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I was learning about decidability when I thought of this question: If P is partially decidable, is ¬P decidable, partially decidable or undecidable?

I think it is Undecidable since if ¬P holds then P doesn't hold, and the characteristic function of P is undefined when P doesn't hold so we can't come up with a characteristic function that results in 1 when ¬P holds.

However, I'm not sure if my answer and reasoning are correct. It'll be helpful if you can shed some light on this.

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There is no definitive answer. If predicate $P$ is partially-decidable, $\neg P$ can be decidable, partially-decidable or undecidable.

  • Let $P(n)$ be "is $n>1$?". $P$ is partially decidable. $\neg P(n)$ is "is $n\not\gt 1$?", which is decidable. (Note that a partially-decidable predicate such as $P$ can be decidable.)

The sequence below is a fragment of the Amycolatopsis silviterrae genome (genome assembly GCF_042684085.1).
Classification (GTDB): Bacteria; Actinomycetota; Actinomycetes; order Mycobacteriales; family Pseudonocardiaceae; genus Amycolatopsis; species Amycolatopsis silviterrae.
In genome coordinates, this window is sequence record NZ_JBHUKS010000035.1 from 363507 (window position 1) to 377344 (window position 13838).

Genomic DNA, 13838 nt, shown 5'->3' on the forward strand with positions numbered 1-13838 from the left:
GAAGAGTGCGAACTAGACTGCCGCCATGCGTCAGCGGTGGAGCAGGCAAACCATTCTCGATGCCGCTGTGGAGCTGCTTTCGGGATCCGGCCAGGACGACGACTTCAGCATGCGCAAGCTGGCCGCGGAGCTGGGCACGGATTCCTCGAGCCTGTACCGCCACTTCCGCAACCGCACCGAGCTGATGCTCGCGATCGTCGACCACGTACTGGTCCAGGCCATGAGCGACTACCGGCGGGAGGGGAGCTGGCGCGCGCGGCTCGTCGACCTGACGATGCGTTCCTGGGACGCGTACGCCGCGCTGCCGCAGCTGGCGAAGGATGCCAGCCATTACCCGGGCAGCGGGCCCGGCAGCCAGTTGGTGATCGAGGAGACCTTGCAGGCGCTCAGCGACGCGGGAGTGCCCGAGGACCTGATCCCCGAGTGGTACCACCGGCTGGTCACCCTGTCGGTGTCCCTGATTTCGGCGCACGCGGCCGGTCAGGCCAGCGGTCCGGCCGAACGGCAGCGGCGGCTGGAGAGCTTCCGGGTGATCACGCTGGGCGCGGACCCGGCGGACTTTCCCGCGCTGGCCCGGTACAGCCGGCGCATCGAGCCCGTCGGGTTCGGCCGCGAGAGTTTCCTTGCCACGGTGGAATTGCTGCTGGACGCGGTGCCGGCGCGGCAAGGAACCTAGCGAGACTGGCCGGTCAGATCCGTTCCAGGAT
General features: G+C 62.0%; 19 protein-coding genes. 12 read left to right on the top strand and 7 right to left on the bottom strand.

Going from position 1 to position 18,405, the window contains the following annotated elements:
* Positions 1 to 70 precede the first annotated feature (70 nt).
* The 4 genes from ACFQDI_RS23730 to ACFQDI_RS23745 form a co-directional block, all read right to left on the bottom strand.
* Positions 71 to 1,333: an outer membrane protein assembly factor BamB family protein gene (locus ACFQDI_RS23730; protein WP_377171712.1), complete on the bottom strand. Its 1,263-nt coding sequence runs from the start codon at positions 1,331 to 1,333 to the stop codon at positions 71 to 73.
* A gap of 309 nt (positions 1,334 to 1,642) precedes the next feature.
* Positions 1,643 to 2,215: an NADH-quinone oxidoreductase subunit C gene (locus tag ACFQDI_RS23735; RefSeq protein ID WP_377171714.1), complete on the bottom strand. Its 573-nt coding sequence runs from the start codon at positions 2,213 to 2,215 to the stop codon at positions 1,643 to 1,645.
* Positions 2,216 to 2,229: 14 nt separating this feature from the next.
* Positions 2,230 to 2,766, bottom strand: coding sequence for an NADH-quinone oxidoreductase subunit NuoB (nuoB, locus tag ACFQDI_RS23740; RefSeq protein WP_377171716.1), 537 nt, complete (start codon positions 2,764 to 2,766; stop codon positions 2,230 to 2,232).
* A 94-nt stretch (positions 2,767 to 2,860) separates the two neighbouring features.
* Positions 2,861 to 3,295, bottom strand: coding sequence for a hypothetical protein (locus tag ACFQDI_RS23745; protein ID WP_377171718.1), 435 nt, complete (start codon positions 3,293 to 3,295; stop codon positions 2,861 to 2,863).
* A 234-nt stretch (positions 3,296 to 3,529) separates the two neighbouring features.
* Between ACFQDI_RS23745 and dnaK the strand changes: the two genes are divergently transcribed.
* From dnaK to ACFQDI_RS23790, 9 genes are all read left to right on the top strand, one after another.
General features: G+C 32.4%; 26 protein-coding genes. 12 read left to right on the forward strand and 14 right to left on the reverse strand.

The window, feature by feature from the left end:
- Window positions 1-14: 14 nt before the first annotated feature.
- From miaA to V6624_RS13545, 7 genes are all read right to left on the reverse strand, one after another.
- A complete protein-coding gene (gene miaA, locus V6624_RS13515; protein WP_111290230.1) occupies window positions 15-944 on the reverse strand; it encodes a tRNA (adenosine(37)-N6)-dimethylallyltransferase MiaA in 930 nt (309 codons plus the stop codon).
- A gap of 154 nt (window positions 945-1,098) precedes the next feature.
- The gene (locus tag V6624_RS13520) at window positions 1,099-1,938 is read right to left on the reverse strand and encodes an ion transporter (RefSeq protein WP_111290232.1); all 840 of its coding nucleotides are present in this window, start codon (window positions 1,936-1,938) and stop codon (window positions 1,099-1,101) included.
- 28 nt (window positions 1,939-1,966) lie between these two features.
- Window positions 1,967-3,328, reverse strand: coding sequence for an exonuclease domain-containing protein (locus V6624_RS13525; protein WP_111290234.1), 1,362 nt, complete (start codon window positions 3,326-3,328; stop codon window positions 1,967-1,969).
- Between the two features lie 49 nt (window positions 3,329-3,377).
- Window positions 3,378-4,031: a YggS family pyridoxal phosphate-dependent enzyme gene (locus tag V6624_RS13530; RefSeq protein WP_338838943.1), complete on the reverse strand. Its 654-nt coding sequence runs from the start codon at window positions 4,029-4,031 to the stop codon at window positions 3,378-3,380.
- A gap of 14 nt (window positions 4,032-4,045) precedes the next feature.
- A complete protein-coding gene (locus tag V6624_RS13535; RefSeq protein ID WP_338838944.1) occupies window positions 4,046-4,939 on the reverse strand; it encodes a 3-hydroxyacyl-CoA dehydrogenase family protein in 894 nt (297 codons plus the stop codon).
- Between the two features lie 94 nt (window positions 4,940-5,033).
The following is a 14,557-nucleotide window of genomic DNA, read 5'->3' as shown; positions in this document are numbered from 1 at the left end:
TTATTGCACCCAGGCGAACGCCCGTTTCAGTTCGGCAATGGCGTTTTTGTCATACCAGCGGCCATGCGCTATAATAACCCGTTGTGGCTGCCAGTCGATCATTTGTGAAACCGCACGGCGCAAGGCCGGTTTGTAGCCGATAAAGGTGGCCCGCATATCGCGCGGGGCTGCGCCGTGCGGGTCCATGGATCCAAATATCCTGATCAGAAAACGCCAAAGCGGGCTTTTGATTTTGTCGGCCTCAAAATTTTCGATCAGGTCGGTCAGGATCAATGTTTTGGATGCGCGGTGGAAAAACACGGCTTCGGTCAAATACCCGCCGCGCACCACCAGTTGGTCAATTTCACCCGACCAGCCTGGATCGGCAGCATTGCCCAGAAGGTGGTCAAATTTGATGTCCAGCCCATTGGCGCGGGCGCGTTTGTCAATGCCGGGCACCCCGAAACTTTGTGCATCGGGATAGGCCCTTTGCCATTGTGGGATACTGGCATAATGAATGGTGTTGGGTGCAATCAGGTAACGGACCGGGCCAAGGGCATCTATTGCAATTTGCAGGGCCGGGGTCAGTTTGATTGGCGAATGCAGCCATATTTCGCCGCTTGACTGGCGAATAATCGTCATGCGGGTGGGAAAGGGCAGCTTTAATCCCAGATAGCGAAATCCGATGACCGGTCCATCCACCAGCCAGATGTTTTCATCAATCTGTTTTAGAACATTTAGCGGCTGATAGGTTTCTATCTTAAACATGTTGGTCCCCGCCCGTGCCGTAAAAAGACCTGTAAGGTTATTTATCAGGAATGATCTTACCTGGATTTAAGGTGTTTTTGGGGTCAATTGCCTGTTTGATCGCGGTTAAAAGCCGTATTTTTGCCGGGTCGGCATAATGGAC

• Let $P(n)$ be "is $n>1$?". $P$ is partially decidable. $\neg P(n)$ is "is $n\not\gt 1$?", which is partially-decidable. (Note that a decidable predicate is also partially-decidable.)
  • Let $P(n)$ be "does the $n$-th Turing machine halt on blank tape?". $P$ is partially decidable. $\neg P(x)$ is "does the $n$-th Turing machine run forever on blank tape?", which is undecidable.

A predicate is called co-partially-decidable if its negation is partially-decidable.

To summarize, if predicate $P$ is partially-decidable, then $\lnot p$ is co-partially-decidable. A co-partially-decidable predicate can be decidable, partially-decidable, or undecidable. (If you think I am saying nothing, then you have understood the situation clearly.)

By the way, "partially-decidable" is also named "computably-enumerable (c.e.)", "recursively-enumerable (r.e.)", "semi-decidable", or "Turing-recognizable". You may add the prefix "co-" to each of them.

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